Michael as the Driver
(as told by his Mother Katherine)
Michael usually drove himself to Kingdom Hall and his field-service routes. He’d finally gotten his driver’s license in 1981, at the age of twenty-three. Initially he didn’t want to learn to drive.
“I’ll just get a chauffeur when I want to go out,” he said when I began nagging him about getting his license.
“But suppose you’re someplace and your chauffeur gets sick?” I reasoned.
Finally, he relented and took some lessons. After he began driving, Michael decided that he enjoyed being behind the wheel, after all. The first time he took me for a ride, he ventured up to Mulholland Drive, a winding road in the Hollywood Hills. It was a hair-raising experience.
“I’ve got a crook in my neck and my feet hurt,” LaToya, who was also in the car, complained afterward. “I was putting on the brakes’ with my feet and ‘steering’ the car with my neck trying to keep it on the road. I was so scared!”
It was white-knuckle time for me, too. Michael drove fast. He also had the same habit that I have: driving right up to the car in front and stopping on a dime. After that, Michael started going out by himself.
“You shouldn’t go out alone,” I told him. “Get Bill Bray to go with you.”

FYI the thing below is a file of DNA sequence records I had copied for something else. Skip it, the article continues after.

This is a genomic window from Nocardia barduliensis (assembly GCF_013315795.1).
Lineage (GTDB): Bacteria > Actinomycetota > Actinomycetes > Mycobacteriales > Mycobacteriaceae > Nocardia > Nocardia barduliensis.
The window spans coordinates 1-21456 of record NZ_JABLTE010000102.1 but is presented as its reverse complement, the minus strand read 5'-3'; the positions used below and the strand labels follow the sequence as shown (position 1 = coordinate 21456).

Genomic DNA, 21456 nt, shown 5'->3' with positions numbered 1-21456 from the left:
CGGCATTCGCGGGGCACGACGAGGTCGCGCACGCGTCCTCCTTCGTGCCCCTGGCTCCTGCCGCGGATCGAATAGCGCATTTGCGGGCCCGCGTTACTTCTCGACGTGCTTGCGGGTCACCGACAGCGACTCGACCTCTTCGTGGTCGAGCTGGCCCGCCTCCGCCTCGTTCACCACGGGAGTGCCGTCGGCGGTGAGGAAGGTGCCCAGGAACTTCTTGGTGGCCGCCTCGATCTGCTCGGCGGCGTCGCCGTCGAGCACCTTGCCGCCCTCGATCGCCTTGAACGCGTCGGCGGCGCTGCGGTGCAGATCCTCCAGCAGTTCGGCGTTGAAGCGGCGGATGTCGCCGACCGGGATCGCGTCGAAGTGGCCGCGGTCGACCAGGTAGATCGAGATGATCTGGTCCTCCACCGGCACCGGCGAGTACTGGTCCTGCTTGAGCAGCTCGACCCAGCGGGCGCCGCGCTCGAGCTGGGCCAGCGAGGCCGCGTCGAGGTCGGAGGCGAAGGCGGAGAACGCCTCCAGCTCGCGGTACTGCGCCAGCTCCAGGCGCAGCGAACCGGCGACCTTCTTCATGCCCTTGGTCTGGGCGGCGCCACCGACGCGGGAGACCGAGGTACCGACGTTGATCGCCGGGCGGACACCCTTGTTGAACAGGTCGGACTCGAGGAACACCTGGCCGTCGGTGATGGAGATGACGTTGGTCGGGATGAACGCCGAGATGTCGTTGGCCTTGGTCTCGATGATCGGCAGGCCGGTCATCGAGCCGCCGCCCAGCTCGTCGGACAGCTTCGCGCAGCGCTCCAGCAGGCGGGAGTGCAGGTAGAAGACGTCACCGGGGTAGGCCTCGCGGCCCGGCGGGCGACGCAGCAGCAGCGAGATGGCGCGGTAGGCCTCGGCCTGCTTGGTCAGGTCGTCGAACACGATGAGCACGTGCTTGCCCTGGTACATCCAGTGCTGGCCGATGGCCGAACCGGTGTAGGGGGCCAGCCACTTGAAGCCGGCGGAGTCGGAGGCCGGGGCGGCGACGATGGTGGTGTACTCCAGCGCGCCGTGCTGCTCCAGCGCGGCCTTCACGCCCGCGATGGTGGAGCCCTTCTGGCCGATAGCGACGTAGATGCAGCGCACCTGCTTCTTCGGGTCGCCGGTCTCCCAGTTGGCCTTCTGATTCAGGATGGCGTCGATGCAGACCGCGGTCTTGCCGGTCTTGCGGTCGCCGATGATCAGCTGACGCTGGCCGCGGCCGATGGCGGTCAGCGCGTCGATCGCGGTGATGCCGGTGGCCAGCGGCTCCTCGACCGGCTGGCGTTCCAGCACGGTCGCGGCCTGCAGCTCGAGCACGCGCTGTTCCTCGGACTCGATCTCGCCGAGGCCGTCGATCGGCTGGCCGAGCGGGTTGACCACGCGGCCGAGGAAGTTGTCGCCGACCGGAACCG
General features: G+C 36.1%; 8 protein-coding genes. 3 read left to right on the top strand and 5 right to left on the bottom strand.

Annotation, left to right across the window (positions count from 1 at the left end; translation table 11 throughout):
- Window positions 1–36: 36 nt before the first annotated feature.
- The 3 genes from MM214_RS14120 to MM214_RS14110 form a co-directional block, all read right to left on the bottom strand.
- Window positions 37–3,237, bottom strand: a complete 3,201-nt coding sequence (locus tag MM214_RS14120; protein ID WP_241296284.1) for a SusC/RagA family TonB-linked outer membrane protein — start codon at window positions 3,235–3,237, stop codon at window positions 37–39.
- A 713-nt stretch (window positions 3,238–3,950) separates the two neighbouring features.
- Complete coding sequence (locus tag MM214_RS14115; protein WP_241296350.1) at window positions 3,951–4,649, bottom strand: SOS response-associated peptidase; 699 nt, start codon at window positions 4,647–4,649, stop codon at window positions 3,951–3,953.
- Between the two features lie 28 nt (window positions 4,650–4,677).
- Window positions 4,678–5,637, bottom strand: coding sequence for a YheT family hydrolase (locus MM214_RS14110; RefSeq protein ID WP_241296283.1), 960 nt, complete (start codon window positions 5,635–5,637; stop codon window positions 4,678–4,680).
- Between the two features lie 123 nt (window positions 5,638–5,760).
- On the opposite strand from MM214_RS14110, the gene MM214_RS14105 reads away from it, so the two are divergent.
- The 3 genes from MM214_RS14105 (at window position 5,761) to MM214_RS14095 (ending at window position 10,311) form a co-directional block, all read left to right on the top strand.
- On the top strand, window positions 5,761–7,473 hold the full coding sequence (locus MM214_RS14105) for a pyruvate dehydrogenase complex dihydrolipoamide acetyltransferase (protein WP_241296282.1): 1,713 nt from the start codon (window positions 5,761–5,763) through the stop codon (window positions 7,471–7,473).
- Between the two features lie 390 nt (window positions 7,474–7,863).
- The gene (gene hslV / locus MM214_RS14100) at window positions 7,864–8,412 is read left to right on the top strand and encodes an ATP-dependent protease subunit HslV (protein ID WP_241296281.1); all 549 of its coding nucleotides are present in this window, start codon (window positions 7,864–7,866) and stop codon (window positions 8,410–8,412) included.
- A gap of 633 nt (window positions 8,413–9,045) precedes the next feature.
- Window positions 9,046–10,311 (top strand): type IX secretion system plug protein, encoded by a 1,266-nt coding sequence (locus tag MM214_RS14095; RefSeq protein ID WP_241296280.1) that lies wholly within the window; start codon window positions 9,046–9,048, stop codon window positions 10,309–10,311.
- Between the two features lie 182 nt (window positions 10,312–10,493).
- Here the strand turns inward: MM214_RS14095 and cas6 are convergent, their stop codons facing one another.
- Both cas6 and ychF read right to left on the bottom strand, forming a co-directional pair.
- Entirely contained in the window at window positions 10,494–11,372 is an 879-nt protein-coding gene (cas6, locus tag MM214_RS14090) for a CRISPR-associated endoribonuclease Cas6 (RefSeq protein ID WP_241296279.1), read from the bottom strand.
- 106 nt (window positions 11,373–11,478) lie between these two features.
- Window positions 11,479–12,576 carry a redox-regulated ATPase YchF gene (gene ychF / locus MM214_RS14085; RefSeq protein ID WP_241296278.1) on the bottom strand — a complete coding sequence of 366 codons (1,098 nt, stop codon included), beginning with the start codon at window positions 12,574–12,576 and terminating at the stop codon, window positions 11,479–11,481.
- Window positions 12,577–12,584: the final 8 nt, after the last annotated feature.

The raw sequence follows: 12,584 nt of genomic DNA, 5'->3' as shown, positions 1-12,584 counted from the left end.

But Michael wouldn’t hear of it. “I’m tired of having security with me every time I go someplace.”
When he began driving, Michael told me that he would never go on freeways; he thought they were too dangerous. So I was shocked one day when Michael suddenly drove us onto a freeway ramp.
“Wait a minute, Michael, what are you doing?”
“I can drive the freeways now!” he said, laughing. He had changed his mind about freeways when he saw just how long it took him to get around Los Angeles without using them.
Michael’s first car was a Mercedes. Then he bought a black Rolls-Royce, which he later painted blue.
It was in the Rolls that he was stopped one day -- not for fans outside the gate, but by a Van Nuys policeman.
“This looks like a stolen car,” the officer said. He didn’t recognise Michael, who wasn’t wearing a disguise that day. Michael explained politely that he did, indeed, own the car. But the officer went ahead and ran a check on the car, and found that Michael had a ticket outstanding.
The next thing Michael knew, he was sitting in the Van Nuys jail. Bill Bray bailed him out. I didn’t even know what had happened until he came home.
“You should have asked the officer what a stolen car looks like,” I said after he related his adventure. Perhaps the cop had felt that a young black man didn’t belong behind the wheel of a Rolls.
But Michael was not only put out by the experience, he professed to be happy.
“I got to see how it felt to be in jail!” he exclaimed.
From Katherine Jackson's book "My Family"